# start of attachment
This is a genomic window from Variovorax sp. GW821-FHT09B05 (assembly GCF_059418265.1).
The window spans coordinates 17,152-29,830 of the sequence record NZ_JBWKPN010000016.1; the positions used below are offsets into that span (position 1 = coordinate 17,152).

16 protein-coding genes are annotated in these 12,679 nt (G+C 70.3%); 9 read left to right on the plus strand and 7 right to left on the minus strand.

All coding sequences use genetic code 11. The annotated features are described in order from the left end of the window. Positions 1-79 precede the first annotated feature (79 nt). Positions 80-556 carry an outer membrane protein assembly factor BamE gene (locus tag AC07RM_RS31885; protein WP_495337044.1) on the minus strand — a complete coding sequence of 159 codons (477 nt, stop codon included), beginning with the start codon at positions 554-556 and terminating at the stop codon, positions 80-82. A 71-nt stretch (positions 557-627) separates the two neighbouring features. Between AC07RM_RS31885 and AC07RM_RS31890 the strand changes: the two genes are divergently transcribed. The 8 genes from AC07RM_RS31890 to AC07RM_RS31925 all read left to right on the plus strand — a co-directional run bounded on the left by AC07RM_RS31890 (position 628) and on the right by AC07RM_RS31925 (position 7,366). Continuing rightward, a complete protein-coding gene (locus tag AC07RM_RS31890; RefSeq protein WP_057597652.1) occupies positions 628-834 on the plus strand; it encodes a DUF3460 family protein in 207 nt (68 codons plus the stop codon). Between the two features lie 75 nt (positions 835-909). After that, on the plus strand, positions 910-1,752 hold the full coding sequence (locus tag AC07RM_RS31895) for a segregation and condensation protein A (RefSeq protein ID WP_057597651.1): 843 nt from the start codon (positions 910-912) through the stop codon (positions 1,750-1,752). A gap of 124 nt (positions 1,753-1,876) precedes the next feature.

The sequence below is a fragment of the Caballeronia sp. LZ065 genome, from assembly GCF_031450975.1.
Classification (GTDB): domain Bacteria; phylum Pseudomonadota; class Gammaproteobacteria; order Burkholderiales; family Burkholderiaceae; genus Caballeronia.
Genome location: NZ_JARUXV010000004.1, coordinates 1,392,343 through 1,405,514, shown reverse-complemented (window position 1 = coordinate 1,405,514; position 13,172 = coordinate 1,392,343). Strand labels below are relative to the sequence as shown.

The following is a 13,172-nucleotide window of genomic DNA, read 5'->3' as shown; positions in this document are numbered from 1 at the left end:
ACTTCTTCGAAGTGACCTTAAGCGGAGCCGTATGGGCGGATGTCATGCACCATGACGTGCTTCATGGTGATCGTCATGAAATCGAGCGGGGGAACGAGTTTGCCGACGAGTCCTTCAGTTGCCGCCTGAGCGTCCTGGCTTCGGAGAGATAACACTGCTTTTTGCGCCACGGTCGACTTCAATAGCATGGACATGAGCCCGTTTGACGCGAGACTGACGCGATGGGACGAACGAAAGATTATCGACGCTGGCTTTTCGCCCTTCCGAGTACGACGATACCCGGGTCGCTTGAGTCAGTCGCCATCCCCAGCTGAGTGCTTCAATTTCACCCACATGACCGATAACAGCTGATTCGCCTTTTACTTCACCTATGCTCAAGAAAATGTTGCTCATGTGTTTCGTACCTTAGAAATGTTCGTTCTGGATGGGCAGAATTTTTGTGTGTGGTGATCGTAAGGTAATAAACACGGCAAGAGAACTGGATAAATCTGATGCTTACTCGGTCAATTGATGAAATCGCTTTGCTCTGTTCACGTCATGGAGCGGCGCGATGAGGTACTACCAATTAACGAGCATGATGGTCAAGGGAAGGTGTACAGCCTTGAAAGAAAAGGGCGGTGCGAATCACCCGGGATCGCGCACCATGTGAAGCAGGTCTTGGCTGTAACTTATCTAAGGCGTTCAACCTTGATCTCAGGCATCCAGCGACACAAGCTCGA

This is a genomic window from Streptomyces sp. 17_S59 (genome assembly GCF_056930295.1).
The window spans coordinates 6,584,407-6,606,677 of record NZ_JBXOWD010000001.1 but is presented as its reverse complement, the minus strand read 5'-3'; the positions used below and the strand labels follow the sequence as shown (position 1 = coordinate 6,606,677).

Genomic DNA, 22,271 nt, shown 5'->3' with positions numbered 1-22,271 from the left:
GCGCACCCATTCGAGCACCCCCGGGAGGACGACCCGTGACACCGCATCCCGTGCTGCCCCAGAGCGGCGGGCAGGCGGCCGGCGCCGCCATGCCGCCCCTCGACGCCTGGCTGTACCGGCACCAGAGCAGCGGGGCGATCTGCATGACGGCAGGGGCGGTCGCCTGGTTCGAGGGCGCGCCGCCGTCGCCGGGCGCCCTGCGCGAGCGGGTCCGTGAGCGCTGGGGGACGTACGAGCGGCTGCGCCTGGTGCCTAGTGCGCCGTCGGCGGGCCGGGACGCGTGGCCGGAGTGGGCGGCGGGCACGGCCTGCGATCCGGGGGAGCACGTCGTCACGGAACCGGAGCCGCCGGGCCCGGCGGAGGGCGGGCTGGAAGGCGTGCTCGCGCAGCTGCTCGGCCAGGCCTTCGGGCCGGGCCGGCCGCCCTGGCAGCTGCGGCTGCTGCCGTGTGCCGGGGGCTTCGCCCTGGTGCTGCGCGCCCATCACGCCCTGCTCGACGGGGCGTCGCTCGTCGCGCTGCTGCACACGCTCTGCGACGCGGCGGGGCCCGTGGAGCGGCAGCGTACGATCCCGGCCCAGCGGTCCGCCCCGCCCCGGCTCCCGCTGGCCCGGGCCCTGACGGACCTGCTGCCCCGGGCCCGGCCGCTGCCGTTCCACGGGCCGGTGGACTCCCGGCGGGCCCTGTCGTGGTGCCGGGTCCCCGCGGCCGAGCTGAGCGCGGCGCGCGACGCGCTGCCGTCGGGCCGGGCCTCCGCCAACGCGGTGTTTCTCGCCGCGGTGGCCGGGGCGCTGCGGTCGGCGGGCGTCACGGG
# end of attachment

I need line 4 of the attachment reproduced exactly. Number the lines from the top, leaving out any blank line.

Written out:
All coding sequences use genetic code 11. The annotated features are described in order from the left end of the window. Positions 1-79 precede the first annotated feature (79 nt). Positions 80-556 carry an outer membrane protein assembly factor BamE gene (locus tag AC07RM_RS31885; protein WP_495337044.1) on the minus strand — a complete coding sequence of 159 codons (477 nt, stop codon included), beginning with the start codon at positions 554-556 and terminating at the stop codon, positions 80-82. A 71-nt stretch (positions 557-627) separates the two neighbouring features. Between AC07RM_RS31885 and AC07RM_RS31890 the strand changes: the two genes are divergently transcribed. The 8 genes from AC07RM_RS31890 to AC07RM_RS31925 all read left to right on the plus strand — a co-directional run bounded on the left by AC07RM_RS31890 (position 628) and on the right by AC07RM_RS31925 (position 7,366). Continuing rightward, a complete protein-coding gene (locus tag AC07RM_RS31890; RefSeq protein WP_057597652.1) occupies positions 628-834 on the plus strand; it encodes a DUF3460 family protein in 207 nt (68 codons plus the stop codon). Between the two features lie 75 nt (positions 835-909). After that, on the plus strand, positions 910-1,752 hold the full coding sequence (locus tag AC07RM_RS31895) for a segregation and condensation protein A (RefSeq protein ID WP_057597651.1): 843 nt from the start codon (positions 910-912) through the stop codon (positions 1,750-1,752). A gap of 124 nt (positions 1,753-1,876) precedes the next feature.